By Graham Smith
Cornwall Council spent more than £46,000 on a four-day trip to the South of France, attending an alcohol-fuelled property conference which attracted prostitutes from across Europe.
Although there is no suggestion that any of the six representatives from Cornwall engaged in any inappropriate behaviour, council leaders are now facing allegations of poor judgement and an astonishing lack of political control.
None of the Cornwall delegates was an elected councillor. The expedition was led by the council’s strategic director for economic development, John Betty, a veteran of such events from his previous career with other local authorities.
Reports suggest that more than 1,000 sex workers were drawn to the conference last week, attracted by the prospect of a male-dominated event which has for years earned a reputation as little more than a very boozy stag party.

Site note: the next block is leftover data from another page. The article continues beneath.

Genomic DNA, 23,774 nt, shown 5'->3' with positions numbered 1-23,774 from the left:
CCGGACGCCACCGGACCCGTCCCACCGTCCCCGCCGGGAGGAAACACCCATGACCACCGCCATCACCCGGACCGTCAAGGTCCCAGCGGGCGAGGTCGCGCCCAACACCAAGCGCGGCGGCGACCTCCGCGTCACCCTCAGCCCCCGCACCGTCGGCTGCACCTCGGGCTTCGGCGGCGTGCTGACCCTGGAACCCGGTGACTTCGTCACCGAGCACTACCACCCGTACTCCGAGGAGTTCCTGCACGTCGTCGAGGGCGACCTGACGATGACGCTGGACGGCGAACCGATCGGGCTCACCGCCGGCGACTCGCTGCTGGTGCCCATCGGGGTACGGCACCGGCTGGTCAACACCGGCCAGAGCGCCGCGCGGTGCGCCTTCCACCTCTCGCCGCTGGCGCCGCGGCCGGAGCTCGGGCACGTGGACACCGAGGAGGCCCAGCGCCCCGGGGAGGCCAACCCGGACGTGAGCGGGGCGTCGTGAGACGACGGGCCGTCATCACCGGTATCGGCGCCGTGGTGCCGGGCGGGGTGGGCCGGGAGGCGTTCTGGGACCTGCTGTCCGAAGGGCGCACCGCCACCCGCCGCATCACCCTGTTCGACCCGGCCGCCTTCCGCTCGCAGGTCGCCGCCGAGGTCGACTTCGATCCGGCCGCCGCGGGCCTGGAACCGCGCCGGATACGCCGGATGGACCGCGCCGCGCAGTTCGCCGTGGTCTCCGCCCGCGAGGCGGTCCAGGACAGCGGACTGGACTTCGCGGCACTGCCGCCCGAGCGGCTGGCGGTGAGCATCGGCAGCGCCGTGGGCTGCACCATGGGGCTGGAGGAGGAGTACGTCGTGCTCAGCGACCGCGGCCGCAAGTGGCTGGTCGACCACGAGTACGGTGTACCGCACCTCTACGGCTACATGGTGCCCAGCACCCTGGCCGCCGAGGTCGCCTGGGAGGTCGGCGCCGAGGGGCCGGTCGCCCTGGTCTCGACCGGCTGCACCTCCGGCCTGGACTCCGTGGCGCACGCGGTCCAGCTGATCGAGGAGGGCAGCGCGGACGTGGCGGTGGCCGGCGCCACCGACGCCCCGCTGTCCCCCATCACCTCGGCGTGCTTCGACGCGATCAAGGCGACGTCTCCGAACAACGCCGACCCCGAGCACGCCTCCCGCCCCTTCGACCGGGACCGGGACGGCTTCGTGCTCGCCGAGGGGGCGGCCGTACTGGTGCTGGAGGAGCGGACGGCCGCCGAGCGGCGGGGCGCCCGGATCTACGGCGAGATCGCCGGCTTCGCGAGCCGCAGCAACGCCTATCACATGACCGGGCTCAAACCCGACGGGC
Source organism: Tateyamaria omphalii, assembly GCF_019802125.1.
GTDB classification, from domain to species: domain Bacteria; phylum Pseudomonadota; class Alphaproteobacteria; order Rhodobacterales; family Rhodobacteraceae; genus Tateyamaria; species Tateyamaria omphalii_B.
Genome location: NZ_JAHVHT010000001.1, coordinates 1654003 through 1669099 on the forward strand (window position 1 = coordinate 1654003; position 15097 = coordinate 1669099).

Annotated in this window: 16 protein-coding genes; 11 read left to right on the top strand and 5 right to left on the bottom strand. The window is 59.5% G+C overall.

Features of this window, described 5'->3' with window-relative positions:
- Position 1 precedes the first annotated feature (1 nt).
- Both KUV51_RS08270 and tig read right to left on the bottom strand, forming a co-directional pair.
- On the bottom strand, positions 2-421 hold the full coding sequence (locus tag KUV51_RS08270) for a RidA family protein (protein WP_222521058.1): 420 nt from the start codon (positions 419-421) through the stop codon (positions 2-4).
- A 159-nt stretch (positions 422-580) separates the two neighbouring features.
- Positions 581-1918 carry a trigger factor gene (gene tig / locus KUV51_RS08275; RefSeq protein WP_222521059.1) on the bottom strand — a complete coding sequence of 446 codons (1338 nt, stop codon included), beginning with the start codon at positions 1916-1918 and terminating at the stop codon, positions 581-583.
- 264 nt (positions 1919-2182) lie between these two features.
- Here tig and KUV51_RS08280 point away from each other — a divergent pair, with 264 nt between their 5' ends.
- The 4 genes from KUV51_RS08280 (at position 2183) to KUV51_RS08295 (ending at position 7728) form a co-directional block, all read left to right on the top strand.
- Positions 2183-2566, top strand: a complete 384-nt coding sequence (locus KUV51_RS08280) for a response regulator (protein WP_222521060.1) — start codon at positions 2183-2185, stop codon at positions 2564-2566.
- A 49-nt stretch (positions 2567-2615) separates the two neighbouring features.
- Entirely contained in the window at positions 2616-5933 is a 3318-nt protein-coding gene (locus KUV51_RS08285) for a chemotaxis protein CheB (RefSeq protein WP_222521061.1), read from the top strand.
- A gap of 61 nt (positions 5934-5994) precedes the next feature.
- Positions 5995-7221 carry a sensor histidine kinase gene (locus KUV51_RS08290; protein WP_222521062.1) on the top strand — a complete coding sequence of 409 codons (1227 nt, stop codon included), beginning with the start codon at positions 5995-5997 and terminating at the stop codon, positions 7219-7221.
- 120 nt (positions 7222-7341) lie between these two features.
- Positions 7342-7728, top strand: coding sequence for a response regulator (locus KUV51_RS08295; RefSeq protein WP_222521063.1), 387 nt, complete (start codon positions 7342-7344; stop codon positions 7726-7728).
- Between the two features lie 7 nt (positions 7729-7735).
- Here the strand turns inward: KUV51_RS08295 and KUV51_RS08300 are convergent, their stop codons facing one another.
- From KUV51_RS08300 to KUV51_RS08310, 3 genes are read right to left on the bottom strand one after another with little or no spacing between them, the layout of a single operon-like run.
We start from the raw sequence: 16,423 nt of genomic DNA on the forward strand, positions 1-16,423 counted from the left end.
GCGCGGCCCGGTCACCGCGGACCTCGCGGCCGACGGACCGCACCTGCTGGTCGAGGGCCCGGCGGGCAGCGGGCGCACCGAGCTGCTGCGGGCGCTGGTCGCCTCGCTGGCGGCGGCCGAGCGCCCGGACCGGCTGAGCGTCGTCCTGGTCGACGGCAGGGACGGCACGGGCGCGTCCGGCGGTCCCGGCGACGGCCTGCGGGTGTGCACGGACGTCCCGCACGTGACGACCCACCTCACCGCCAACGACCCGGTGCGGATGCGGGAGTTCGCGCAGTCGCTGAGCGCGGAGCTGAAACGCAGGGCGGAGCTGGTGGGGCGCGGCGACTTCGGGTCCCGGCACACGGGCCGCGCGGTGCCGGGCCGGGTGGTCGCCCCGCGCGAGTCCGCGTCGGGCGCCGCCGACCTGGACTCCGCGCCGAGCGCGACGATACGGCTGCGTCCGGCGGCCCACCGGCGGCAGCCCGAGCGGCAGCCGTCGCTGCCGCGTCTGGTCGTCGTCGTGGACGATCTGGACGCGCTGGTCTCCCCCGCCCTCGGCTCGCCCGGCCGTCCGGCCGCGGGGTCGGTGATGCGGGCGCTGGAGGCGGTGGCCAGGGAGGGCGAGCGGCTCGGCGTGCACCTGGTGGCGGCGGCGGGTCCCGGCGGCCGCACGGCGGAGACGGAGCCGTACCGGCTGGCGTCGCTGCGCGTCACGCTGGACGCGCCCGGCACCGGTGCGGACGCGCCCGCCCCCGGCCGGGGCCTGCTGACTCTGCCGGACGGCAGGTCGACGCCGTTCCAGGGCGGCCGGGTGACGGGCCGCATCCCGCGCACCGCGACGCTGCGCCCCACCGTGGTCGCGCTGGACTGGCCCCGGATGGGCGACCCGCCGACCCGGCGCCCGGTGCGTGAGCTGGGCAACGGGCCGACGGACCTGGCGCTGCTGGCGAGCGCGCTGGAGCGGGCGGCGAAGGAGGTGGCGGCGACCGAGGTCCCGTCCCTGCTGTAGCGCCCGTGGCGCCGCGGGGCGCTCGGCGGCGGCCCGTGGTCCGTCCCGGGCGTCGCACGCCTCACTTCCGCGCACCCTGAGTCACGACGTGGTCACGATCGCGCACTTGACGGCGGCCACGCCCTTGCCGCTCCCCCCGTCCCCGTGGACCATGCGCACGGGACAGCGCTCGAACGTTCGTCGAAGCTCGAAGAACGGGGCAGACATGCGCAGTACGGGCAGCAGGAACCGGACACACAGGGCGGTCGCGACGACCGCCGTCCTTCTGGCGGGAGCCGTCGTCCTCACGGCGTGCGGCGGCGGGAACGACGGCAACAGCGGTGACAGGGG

Several organisations, fearful of the damage to their reputations, withdrew their representatives. HSBC, Bank of America Merrill Lynch and Royal Bank of Scotland all pulled out of the MIPIM event at Cannes.
The conference has been attracting criticism for several years. This year, organisers were forced to issue a statement making it clear that the prostitutes’ services were not actually included in the £2,000 price of admission and that MIPIM not only did not hire the girls, it sought actively to ban them from conference venues.
Nevertheless, last week sex workers were frequently seen walking the Promenade de la Croisette and some spoke to journalists, boasting that MIPIM provided one of their “busiest weeks of the year.” One “exotic dancer” told The Guardian: “the girls have come in from Nice, Toulon and Marseille.”
She told how more than more than 35 men she thought were in town for MIPIM had paid for private dancers on Tuesday night alone. “Most are from your country [the UK],” she said, adding that in previous years girls were hired to work as waitresses at private parties on yachts and in hilltop villas.